Oil-rich kingdoms investing in renewable energy

Green energy is becoming increasing popular in the land of carbon. John Dyer reports.

Ain Beni Mathar Integrated Combined Cycle Thermo-Solar Power Plant. Photo: Dana Smillie / World Bank

Controlling more than half of the planet’s oil reserves and more than a third of its natural gas, Middle Eastern countries are investing more in solar, wind and other renewable energies that many sheiks consider a hedge against further price plunges in the region’s traditional cash cows.

“Solar photovoltaic is now the most competitive form of power generation in the Gulf, with wind, hydroelectric and other renewables all also looking like strikingly attractive alternatives to conventional sources when it comes to future investment in energy production projects across the region,” the International Renewable Energy Agency found in a report published earlier this year at the World Future Energy Summit in Abu Dhabi.

Sustainable energy can limits energy imports

The agency added that members of the Gulf Cooperation Council, including Saudi Arabia and the United Arab Emirates, or UAE, are planning to install almost 7 gigawatts of renewable energy capacity in the early 2020s.

Energy demand in the Middle East is expected to grow by around 2 per cent annually through 2035, according to the World Bank. Oil-rich countries don’t want to cut domestic demand to eat up exports. Countries that traditionally have not enjoyed big oil reserves, like Oman, see sustainable energy as a way to limit imports, argued analyst Kerry Boyd Anderson in the Arab News.

The region has ample sunlight and significant wind resources, too, Anderson added. Egypt, Morocco, Jordan, Iran, Israel and Kuwait have invested big in wind. Israel, Morocco, Yemen, Jordan and the UAE have been leaders in solar.

Saudi Arabian officials aim to generate 60 gigawatts from renewable energy in the next decade. The UAE is striving to generate 44 per cent of its energy from solar and other renewable sources by 2050, wrote Oil Price.com.

Riyadh-based ACWA Power and the Abu Dhabi Future Energy Company, or Masdar, are working on giant facility called the Mohammed bin Rashid Al Maktoum Solar Park in Dubai’s southeastern desert. The park is forecast to generate 5 gigawatts of electricity when finalized in 2030.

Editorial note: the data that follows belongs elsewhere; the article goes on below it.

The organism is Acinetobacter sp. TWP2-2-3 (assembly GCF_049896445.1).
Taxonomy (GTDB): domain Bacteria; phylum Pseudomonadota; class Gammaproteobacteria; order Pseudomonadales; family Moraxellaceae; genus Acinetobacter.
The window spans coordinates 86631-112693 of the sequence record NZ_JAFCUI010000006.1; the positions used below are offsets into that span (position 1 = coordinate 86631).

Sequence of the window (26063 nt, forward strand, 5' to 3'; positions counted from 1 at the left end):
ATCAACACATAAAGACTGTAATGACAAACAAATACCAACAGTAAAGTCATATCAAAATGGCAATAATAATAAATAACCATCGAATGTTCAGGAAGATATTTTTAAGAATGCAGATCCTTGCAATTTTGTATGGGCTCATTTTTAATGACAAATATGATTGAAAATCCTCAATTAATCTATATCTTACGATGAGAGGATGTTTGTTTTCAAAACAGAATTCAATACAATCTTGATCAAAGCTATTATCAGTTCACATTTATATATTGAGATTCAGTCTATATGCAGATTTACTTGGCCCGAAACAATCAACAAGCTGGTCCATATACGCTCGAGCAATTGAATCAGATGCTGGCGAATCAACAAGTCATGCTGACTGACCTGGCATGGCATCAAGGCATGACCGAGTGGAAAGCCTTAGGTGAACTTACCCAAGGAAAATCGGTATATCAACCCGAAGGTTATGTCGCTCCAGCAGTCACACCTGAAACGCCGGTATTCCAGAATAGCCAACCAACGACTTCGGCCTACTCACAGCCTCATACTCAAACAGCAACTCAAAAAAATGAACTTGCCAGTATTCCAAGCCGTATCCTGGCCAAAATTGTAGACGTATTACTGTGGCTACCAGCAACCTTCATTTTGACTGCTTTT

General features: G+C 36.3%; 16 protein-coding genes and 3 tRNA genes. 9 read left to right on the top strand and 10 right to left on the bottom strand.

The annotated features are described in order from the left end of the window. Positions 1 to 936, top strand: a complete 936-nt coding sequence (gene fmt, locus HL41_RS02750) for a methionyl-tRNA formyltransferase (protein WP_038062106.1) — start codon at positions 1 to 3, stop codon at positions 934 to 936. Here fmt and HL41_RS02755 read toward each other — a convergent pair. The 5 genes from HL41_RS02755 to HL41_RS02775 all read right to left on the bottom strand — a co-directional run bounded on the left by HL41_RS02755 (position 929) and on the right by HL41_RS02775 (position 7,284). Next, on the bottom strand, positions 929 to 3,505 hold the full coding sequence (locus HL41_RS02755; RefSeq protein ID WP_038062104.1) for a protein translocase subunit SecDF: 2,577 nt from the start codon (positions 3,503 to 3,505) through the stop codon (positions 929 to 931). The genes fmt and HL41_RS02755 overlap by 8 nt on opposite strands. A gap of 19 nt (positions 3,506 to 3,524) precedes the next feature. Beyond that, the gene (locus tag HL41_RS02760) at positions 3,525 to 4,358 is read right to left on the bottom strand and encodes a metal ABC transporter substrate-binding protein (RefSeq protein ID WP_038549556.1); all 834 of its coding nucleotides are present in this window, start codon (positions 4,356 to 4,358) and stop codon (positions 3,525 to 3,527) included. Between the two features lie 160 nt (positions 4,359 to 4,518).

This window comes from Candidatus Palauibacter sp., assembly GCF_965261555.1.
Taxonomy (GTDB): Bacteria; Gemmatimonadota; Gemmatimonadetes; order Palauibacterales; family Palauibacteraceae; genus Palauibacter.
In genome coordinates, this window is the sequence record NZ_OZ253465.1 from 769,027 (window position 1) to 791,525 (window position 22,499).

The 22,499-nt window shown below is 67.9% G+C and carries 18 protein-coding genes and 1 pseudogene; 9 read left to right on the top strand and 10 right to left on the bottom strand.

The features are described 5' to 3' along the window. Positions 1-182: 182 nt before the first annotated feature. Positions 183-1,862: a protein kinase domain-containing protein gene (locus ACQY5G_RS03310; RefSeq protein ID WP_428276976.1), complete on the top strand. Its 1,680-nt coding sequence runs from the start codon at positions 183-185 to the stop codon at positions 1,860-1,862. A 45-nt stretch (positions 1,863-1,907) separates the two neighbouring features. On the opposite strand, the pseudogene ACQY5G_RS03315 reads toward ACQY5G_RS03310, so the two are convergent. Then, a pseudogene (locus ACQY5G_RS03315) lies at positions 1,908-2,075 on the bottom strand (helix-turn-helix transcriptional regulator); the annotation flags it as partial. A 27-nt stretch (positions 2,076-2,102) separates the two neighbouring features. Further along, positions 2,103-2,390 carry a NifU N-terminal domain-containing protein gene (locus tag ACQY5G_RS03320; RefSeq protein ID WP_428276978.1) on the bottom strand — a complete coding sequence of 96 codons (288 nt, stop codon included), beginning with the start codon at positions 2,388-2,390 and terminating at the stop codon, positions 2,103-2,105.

Sustainability in the region and beyond

Masdar is bidding on numerous Saudi projects designed to contribute to the desert kingdom’s energy goals. The company is also working on solar projects in Oman and Ethiopia, suggesting it will have the capital and expertise to continue to lead the way towards sustainability in the region and beyond.

Countries in the region have another reason to invest in renewable energy. Most depend on energy-hungry desalination plants for their water. In the long-term, especially as government around the world crack down on carbon emissions, Middle Eastern states will need alternative energy sources if they want to survive.

“Because energy production is mainly based on fossil fuels – a finite natural resource with environmental externalities – the development of renewable energy to power desalination is needed,” Arabian Gulf University Professor of Water Resource Management Waleed Zubari told the New Arab.

More work needs to be done

For true change to come, regional energy markets need to be reformed to incentivize utilities to offer and consumers to use renewable energy, for example, an Oxford University Institute for Energy Studies report found.

But those hurdles can be surmounted, claimed Adnan Amin, former director general of the International Renewable Energy Agency in an interview with the National.

Currently, renewables contribute only around 2 per cent of the UAE’s power, Amin said. Worldwide, they supply around 25 perc ent. But they could generate 100 per cent of the country’s needs within 50 years.

“Energy use accounts for two thirds of emissions and decarbonizing energy is possibly the quickest way to reach the goals of the Paris agreement,” said Adnan, referring to the 2016 accord seeking to curb global temperatures to no more than 2 per cent Celsius. “This is an existential issue.

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